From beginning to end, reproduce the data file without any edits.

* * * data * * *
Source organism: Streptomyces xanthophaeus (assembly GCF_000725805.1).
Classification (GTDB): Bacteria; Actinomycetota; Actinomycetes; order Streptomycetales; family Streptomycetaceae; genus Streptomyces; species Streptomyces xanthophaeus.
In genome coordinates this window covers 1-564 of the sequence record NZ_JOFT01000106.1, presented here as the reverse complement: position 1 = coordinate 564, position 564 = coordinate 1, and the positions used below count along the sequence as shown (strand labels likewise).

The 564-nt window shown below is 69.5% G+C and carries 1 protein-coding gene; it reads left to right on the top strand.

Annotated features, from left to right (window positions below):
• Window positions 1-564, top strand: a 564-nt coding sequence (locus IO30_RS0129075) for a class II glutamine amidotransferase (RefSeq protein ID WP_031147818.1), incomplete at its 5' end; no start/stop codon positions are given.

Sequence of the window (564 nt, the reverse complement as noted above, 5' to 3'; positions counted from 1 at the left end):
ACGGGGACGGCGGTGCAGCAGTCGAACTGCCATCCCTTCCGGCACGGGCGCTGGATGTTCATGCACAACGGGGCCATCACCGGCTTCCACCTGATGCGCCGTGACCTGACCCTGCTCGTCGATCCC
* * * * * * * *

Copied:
Source organism: Streptomyces xanthophaeus (assembly GCF_000725805.1).
Classification (GTDB): Bacteria; Actinomycetota; Actinomycetes; order Streptomycetales; family Streptomycetaceae; genus Streptomyces; species Streptomyces xanthophaeus.
In genome coordinates this window covers 1-564 of the sequence record NZ_JOFT01000106.1, presented here as the reverse complement: position 1 = coordinate 564, position 564 = coordinate 1, and the positions used below count along the sequence as shown (strand labels likewise).

The 564-nt window shown below is 69.5% G+C and carries 1 protein-coding gene; it reads left to right on the top strand.

Annotated features, from left to right (window positions below):
• Window positions 1-564, top strand: a 564-nt coding sequence (locus IO30_RS0129075) for a class II glutamine amidotransferase (RefSeq protein ID WP_031147818.1), incomplete at its 5' end; no start/stop codon positions are given.

Sequence of the window (564 nt, the reverse complement as noted above, 5' to 3'; positions counted from 1 at the left end):
ACGGGGACGGCGGTGCAGCAGTCGAACTGCCATCCCTTCCGGCACGGGCGCTGGATGTTCATGCACAACGGGGCCATCACCGGCTTCCACCTGATGCGCCGTGACCTGACCCTGCTCGTCGATCCC